Breaking Bread: Night Train to Chiang Mai

A few years ago, I had the choice between taking an 8-day food tour of Korea, or a 10-day journey exploring Northern Thailand.

I love Korean food, but the pull of roaming Thai ruins and ringing in the New Year in a Hmong Village was too great, so I plumped for the latter. Also, If I’m honest, I didn’t see the point of a “food tour” as, in my mind, food and travel are inextricably intertwined anyway. In fact, many of my travel memories feature food:

  • I’ve eaten monastically in Buddhist temples,
  • anxiously in Japanese Fugu restaurants
  • and like a straight up baller on a Thai beach where I ate lobster which I had hand-picked for execution like some kind of deranged Roman emperor.

On the flipside, I’ve also sat alone in a joyless, windowless Japanese business hotel eating cup noodles salted with my own tears.

It’s been a rich tapestry.

Ah, memories.
Photo y Matt & Chris Pua on Unsplash

But it isn’t necessarily the food, the tears or the barbaric rituals that precede a meal that make it memorable. Case in point, my dinner on the night train to Chiang Mai.  

A utilitarian service, the train from Bangkok to Chiang Mai is a popular route with locals and is often taken at night so passengers can sleep though the majority of its almost 15 hour duration.

Or, y’know, hang out the window.
Photo by engin akyurt on Unsplash

There are two night trains, an older locomotive and a newer, snazzier version but it seems to be potluck as to which one you get when you book your ticket. My tour group ended up on the older locomotive in a 2nd class sleeper carriage that could generously be described as “rough around the edges”.

Comfort, I think, is subjective. After all, there are people who actually enjoy camping so, to be fair, I’ll keep my opinions on the older sleeper train short and useful;

  • bring hand sanitiser
  • bring your own toilet paper/tissues
  • bring a sense of adventure so that, when you discover the toilet is little more than a hole in the floor through which you can see the ground whipping by underneath, you can laugh and say “It’s all part of the experience!”
  • if you’re someone who would enjoy sleeping in a large taco shell then you’ll have no problems with the top bunk
  • if you prefer a little more breathing room, pay a few more baht and go below.
Pictured: the top bunk. With cheese.
Photo by Vinu00edcius Caricatte on Pexels.com

Whichever bed you end up in though, make sure you take earplugs, an eye mask and something for dinner, as dining options onboard are limited.

Then, when you wake up in Chiang Mai, prepare to discover the majority of the passengers you boarded with have been ‘raptured’ in the middle of the night.

Photo by Anete Lusina on Pexels.com

Either that, or they decamped at stops you didn’t even realise the train had made. I can’t say which. I spent a large part of the night with a hoodie wrapped around my head in an effort to get a few hours of sleep.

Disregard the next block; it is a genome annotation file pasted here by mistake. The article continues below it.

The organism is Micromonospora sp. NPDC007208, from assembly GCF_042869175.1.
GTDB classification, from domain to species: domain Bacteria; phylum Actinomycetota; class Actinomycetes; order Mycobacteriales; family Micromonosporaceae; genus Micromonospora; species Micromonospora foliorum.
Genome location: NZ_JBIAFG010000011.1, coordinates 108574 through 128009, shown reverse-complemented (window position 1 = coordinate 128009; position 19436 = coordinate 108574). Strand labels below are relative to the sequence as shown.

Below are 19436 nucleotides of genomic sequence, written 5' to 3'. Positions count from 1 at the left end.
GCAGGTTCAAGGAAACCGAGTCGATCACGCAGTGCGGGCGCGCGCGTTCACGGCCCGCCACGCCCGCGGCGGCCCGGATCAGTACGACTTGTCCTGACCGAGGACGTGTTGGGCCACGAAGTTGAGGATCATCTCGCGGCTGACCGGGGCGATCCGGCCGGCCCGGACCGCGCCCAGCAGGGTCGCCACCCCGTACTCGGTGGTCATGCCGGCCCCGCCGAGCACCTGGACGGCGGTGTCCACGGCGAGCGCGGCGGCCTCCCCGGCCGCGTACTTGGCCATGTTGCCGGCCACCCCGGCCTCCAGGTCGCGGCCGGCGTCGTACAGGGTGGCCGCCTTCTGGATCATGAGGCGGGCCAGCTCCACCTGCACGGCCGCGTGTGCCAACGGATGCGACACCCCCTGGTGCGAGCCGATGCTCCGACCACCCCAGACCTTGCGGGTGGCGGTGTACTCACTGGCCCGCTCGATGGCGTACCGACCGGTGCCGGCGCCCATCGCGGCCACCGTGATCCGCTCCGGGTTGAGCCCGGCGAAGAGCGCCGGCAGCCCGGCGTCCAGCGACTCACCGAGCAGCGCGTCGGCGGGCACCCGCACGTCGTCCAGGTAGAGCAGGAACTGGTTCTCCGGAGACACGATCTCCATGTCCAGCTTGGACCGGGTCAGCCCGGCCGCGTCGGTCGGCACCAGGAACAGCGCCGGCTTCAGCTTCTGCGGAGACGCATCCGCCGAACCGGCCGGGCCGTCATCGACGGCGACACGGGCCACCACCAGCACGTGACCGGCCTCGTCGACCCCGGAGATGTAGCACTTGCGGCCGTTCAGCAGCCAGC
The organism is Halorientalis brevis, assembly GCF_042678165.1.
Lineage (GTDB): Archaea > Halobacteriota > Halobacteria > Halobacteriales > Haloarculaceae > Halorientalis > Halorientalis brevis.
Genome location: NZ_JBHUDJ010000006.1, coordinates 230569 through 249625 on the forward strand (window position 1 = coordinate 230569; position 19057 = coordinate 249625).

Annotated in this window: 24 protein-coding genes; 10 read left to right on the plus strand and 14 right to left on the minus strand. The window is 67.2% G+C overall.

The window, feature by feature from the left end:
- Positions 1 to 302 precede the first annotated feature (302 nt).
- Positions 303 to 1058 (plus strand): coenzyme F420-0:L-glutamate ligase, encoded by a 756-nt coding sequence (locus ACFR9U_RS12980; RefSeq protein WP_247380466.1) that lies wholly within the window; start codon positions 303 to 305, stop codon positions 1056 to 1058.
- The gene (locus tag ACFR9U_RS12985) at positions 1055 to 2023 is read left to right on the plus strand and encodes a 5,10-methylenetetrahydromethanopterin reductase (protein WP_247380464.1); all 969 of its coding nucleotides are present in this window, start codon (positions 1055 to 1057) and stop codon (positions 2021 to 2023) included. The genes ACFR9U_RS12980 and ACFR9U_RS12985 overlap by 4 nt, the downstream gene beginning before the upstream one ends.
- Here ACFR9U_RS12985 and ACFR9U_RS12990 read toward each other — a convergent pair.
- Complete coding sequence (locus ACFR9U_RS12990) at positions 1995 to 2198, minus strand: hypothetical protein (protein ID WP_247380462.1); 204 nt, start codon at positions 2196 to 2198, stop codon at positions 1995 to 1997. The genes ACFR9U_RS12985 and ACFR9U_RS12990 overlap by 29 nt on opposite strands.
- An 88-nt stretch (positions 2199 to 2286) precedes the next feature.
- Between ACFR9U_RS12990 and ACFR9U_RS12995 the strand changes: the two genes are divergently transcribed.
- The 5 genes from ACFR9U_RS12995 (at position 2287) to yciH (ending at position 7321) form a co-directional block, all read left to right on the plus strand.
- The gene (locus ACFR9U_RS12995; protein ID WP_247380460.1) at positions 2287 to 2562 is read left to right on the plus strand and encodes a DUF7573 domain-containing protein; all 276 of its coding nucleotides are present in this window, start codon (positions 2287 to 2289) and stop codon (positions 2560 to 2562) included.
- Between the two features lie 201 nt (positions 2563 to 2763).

Anyway, when we boarded the train in Bangkok my tour group only had a morning tour of The Grand Palace and Wat Pho under our belts and we were still getting to know each other. Conversation was polite but short, we were testing the waters, feeling each other out, trying to figure out who would get our hilarious pop culture references.

“Oh man, “Ain’t nobody got time for that” never gets old.”
Photo by Helena Lopes on Pexels.com

There were 10 of us in all: our tour leader, 3 solo travellers (myself included) a lovely Swiss couple in their early twenties, a pair of American BFFs and a retired couple from Australia. They seemed like decent folk but that early into the trip we weren’t really a “group” yet, that was going to require more time together and more food.

Fortunately, both of these things were in abundance on the train.

As were more women risking their safety by hanging out of the window.
Photo by Joshua Rawson-Harris on Unsplash

Due to a ticket booking snafu the other members of the group were scattered through the carriage while I, personal assistant and avid solo traveller, Natalie, and Australian retirees, Murray and Teena were seated together.

I hadn’t planned on having dinner that night. The relentless humidity of the day had supressed my appetite and I was looking forward to putting on my headphones and staring silently out the window like a moody teen on a family road trip. This proved difficult when I actually got talking with my seat mates and found them to be friendly, warm and, when they noticed I didn’t have any nosh, willing to share their food.

“Nothing fancy,” said Murray, “just cheese sandwiches.”

I said that sounded perfect and we broke bread. Well, Teena opened a bag of it then offered me two slices and my own little butter pat.

Not having any cutlery or plates we laid the slices on our knees and buttered them with Murray’s pen knife before slapping on a couple of Dutch gouda slices from a packet Teena had found at a supermarket by the station.

Between bites and handfuls of chips we talked, about ourselves, what we did, why we were on the trip, what we wanted to see, life, love, The Universe, and how good a simple cheese sandwich can be.

As we chatted the lush Thai countryside, silhouetted in the setting sun, glided past the windows and I started to feel a little more comfortable with the people I would be spending the next ten days with. And while we would definitely go on to eat better food on the trip, I’m not sure we had a better meal.

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